(Andrew Harrer / Bloomberg )
They're not explicitly agreeing to raise taxes to reduce deficits, but a bipartisan group of 100 House lawmakers -- including 40 Republicans -- urged the congressional "super committee" to put everything in the mix and strive for a larger, $4-trillion deficit reduction deal.
A letter released Wednesday by the group was seen as a possible opening in the partisan stalemate as the committee on deficit reduction appears to be deadlocked. So far, Republicans have refused to raise taxes to bring down deficits and Democrats are willing to put Medicare and other entitlement cuts on the table, but only if the GOP agrees to new revenue.
"All options for mandatory and discretionary spending and revenues must be on the table," said the letter organized by Rep. Heath Shuler of North Carolina, a leader of the fiscally conservative Blue Dogs coalition of Democrats.
"We are prepared to support you in this effort," the lawmakers wrote. "The success of your committee is vital to our country's future. We know that many in Washington and around the country do not believe that we in the Congress and those within your committee can successfully meet this challenge. We believe that we can and we must."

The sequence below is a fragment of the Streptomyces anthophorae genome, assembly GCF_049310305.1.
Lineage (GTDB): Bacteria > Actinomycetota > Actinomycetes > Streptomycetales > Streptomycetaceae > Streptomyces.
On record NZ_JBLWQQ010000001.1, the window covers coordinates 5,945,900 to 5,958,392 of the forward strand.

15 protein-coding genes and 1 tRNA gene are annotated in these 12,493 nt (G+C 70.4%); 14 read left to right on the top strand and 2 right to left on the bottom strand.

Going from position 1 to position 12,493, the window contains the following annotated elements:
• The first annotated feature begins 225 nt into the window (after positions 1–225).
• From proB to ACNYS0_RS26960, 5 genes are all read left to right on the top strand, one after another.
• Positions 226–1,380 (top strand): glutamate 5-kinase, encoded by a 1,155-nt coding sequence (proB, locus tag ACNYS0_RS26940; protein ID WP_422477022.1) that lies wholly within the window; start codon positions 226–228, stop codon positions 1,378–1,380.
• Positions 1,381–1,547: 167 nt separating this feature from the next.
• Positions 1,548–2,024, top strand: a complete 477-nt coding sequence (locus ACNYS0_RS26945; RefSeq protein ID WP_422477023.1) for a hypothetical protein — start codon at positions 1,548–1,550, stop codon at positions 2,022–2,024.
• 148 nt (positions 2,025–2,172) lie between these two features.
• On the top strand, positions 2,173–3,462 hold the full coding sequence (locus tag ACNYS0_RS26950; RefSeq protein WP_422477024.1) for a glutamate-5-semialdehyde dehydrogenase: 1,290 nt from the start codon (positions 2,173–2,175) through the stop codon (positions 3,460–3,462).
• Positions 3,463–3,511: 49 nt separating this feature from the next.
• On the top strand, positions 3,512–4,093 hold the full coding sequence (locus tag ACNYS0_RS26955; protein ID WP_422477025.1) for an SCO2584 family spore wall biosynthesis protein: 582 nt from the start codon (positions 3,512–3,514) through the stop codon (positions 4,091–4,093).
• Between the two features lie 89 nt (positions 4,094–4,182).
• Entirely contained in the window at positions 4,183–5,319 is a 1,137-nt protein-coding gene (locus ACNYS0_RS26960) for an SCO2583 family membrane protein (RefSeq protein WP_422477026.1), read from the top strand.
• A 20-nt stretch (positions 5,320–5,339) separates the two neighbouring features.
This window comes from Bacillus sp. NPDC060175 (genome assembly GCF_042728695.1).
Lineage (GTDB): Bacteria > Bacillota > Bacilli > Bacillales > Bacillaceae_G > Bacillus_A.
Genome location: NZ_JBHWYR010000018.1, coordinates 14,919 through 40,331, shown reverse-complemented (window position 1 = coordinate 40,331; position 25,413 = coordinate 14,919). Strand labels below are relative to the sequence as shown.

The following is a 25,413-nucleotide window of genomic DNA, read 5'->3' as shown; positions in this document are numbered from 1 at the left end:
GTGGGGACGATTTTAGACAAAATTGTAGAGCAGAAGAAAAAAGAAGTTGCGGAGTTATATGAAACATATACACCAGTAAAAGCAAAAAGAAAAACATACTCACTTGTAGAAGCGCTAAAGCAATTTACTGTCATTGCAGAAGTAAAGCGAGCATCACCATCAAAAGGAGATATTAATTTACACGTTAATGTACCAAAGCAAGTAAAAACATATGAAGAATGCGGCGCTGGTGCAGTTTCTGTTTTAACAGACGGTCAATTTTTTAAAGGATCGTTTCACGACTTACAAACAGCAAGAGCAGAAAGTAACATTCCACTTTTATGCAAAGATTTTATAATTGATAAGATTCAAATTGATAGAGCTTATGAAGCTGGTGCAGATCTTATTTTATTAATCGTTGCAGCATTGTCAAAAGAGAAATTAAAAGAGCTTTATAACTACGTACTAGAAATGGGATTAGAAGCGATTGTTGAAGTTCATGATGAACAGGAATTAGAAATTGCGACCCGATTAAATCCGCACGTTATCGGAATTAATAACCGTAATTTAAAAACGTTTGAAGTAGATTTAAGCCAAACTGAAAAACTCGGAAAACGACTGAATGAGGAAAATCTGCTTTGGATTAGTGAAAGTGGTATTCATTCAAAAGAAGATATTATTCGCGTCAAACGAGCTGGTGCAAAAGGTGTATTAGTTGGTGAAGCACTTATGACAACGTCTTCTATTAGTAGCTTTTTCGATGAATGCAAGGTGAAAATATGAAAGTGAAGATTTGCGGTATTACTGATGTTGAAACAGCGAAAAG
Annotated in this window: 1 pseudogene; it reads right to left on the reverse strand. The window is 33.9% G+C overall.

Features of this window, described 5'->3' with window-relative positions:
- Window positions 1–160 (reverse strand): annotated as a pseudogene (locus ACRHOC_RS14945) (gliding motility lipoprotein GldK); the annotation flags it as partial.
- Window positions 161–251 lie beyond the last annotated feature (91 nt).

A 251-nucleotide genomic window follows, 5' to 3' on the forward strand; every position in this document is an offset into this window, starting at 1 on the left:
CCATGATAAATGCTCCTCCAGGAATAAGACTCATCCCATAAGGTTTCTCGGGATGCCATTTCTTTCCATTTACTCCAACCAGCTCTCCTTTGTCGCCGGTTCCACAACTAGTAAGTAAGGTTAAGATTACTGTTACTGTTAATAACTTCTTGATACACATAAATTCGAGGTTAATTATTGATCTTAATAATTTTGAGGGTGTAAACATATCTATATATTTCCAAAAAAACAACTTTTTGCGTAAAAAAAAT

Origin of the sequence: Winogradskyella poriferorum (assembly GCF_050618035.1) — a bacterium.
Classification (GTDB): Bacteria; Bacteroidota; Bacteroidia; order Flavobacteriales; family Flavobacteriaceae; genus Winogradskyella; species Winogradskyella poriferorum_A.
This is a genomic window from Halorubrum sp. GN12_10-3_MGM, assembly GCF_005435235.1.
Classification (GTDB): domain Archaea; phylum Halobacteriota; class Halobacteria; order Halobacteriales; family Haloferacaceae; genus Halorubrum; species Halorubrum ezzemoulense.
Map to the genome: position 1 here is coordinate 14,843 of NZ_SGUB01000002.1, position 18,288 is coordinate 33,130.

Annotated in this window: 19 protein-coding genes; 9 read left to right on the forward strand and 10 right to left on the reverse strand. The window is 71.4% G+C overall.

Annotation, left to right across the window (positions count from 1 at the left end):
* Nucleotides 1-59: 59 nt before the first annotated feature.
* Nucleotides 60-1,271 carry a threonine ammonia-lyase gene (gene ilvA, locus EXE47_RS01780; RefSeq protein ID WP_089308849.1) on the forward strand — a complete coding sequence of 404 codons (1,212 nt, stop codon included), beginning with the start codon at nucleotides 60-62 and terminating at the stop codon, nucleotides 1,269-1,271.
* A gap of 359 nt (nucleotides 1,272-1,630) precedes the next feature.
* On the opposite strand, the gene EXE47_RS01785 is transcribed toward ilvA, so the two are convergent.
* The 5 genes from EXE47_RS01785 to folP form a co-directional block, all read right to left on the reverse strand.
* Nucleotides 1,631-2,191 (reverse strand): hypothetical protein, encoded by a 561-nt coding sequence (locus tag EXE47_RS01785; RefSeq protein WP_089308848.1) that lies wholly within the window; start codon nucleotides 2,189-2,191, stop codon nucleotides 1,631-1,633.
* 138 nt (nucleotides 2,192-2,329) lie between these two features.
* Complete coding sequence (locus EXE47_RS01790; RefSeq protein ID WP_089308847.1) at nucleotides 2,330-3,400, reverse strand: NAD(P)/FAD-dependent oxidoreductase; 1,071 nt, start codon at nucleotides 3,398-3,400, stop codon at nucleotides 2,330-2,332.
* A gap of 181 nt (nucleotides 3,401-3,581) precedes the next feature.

The letter has been circulating for more than a week and it has been viewed by some as a possible sign of movement across partisan lines. The committee is struggling to reach its goal of cutting $1.5 trillion from deficits over the next decade by its Thanksgiving deadline.
Failure from the committee would trigger automatic spending cuts to defense and discretionary accounts that both Democrats and Republicans hope to avoid. But because those cuts are postponed until 2013, some in Congress believe they can be avoided.
The 40 Republicans who signed on to the letter are a mix of freshmen and others in moderate districts who may face tough reelection battles as well as veteran lieutenants to GOP leaders who have expressed distance from the tea party conservatives within their party.
Democrats and Republicans on the 12-member panel exchanged proposals last week that were roundly dismissed by each side. Committee members continue talking and meeting privately in small groups, exchanging ideas. Democrats indicated they were waiting on Republicans to present a new proposal, but Sen. Jon Kyl (R-Ariz.), a super committee member, said Wednesday it was up to Democrats to put their next offer on the table.